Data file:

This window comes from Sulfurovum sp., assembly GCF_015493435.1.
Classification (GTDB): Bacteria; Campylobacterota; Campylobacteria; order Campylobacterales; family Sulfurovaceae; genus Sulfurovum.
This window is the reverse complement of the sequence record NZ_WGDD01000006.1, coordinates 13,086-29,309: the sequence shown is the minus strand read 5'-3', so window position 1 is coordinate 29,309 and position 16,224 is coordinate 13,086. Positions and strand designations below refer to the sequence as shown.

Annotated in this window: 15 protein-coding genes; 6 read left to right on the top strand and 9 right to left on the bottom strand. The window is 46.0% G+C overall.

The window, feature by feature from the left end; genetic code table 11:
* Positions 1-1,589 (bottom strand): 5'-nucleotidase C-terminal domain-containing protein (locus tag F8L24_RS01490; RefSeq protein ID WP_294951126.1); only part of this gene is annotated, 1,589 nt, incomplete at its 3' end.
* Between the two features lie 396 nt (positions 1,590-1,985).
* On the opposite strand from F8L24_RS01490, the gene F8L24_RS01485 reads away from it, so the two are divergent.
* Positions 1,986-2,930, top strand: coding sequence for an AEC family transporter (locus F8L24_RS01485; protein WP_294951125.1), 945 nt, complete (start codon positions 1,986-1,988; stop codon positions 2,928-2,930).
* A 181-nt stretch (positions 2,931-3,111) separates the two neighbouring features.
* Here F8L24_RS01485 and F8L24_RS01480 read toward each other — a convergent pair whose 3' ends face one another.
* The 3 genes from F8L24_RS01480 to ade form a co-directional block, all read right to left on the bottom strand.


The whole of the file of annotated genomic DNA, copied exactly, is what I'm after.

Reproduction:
This window comes from Sulfurovum sp., assembly GCF_015493435.1.
Classification (GTDB): Bacteria; Campylobacterota; Campylobacteria; order Campylobacterales; family Sulfurovaceae; genus Sulfurovum.
This window is the reverse complement of the sequence record NZ_WGDD01000006.1, coordinates 13,086-29,309: the sequence shown is the minus strand read 5'-3', so window position 1 is coordinate 29,309 and position 16,224 is coordinate 13,086. Positions and strand designations below refer to the sequence as shown.

Annotated in this window: 15 protein-coding genes; 6 read left to right on the top strand and 9 right to left on the bottom strand. The window is 46.0% G+C overall.

The window, feature by feature from the left end; genetic code table 11:
* Positions 1-1,589 (bottom strand): 5'-nucleotidase C-terminal domain-containing protein (locus tag F8L24_RS01490; RefSeq protein ID WP_294951126.1); only part of this gene is annotated, 1,589 nt, incomplete at its 3' end.
* Between the two features lie 396 nt (positions 1,590-1,985).
* On the opposite strand from F8L24_RS01490, the gene F8L24_RS01485 reads away from it, so the two are divergent.
* Positions 1,986-2,930, top strand: coding sequence for an AEC family transporter (locus F8L24_RS01485; protein WP_294951125.1), 945 nt, complete (start codon positions 1,986-1,988; stop codon positions 2,928-2,930).
* A 181-nt stretch (positions 2,931-3,111) separates the two neighbouring features.
* Here F8L24_RS01485 and F8L24_RS01480 read toward each other — a convergent pair whose 3' ends face one another.
* The 3 genes from F8L24_RS01480 to ade form a co-directional block, all read right to left on the bottom strand.